Here you can actually only take off your hat - as with the Inmotion V8. The EUC (electric unicycle) is very well made and should be just as robust as the V8. The number of "accidents" I've had with the V8 (without a fall from me!) Is indescribable. Sometimes the unicycle turned somersaults because it drove over a curb without me. Once it even landed head-on on a lantern - from 15 km / h to 0 km / h due to a hard impact. But still the unicycle purrs like on the first day. By the way, I always got away with injuries.
The Inmotion V10F has taken over the basic look, but is visually a little more pepped up by the side cushions and the trolley handle. The side LED lighting causes a bit of a stir, of course, as it looks really pretty cool when driving. But since I mostly drive with the protective cover and am more interested in attracting little attention, I don't really use the LED effects.
Overall, the Inmotion V10F looks really good. It looks beautifully compact, elegant and of high quality - which it actually is.
Compared to its predecessor, the Inmotion V8, some points have changed, which I would like to quickly tick off here in the list:
As already mentioned, the V10F is the model with the larger battery. Even in "bad" conditions, the range you get is over 40-50 kilometers. By bad conditions I mean, for example, low ambient temperatures, heavy riders (about 90 kg for me), several meters in altitude on the route, uneven terrain and strongly fluctuating speeds.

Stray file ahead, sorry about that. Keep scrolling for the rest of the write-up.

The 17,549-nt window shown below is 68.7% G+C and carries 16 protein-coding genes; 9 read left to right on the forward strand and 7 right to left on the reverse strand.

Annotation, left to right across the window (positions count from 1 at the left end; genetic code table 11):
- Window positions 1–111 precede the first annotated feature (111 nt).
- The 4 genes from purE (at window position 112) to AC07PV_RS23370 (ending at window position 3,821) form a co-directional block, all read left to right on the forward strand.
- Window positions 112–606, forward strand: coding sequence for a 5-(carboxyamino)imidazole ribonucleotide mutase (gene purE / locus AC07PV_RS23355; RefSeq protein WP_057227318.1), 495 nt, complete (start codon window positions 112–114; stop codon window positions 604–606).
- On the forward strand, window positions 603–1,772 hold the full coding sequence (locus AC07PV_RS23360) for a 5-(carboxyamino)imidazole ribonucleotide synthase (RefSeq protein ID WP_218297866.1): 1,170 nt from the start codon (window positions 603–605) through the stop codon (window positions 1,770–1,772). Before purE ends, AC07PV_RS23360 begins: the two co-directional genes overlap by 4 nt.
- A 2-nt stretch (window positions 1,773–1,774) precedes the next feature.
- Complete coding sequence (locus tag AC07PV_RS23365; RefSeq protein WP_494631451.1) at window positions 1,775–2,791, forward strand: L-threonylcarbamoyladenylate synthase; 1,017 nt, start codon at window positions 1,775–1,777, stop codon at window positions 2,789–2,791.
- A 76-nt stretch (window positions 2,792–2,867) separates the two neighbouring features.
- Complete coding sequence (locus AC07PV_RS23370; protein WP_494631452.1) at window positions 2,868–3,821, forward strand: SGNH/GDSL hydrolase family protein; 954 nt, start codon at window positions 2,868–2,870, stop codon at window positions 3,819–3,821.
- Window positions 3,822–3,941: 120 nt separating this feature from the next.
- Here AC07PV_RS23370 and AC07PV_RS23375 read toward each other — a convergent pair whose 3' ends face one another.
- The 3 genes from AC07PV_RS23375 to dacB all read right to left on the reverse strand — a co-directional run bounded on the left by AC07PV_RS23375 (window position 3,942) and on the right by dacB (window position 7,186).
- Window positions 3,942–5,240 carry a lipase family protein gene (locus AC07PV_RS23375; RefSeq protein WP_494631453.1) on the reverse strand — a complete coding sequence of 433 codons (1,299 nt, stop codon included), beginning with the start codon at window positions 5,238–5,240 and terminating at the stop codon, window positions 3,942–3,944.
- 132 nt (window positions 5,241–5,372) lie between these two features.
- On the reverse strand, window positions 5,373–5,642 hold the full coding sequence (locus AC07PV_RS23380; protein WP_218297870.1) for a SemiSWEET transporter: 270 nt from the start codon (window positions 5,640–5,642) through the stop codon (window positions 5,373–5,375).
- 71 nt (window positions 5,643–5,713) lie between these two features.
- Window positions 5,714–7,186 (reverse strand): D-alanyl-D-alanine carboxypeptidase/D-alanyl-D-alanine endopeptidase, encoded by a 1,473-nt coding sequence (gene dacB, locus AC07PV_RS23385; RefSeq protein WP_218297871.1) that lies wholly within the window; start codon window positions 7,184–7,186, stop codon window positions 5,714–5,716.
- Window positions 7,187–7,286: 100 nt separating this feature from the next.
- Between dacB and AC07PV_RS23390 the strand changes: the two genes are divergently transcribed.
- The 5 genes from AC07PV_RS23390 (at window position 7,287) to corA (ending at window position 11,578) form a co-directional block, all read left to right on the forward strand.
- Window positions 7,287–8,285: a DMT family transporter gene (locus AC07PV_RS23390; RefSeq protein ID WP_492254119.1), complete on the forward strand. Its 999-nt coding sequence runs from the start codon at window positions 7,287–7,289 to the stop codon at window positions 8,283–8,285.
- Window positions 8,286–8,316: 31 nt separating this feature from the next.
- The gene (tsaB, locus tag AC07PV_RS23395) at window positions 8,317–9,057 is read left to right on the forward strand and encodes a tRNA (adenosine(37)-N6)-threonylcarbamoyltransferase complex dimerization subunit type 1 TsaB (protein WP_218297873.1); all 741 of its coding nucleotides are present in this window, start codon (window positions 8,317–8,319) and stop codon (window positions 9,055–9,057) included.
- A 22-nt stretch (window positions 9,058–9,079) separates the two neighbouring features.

I didn't do a test with the V10F to the end of the battery, but there are some unicyclists on Youtube who have done long-distance tests with it and get values between 40 km and 70 km. The 40 kilometers came about in a test at temperatures around freezing point. This was done on forest paths and the test driver was roughly in my weight class. In addition, the unicycle had just been unpacked and charged for the first time, which of course is not the best time to fully charge the batteries.
A test driver (see Youtube video by Anna Veverkova) with a weight of almost 50 kg, on the other hand, traveled 66 kilometers and still had over 30% battery over. With her it was a sunny 29 degrees outside temperature and it was only on paved roads. These are significantly better conditions for the technology.
My longest trip with the Inmotion V10F was about 3:20 hours over field and forest paths. It was about 30 kilometers, but it was up and down over 500 meters. Most of the time the ground was very bumpy, which is why I didn't manage more than 9 km / h average speed. When I got back to the car, I could barely stand on the unicycle, but the Inmotion V10F still had 55% battery over. I have to admit to myself: before the Inmotion V10F runs out of power, my legs give up. :-)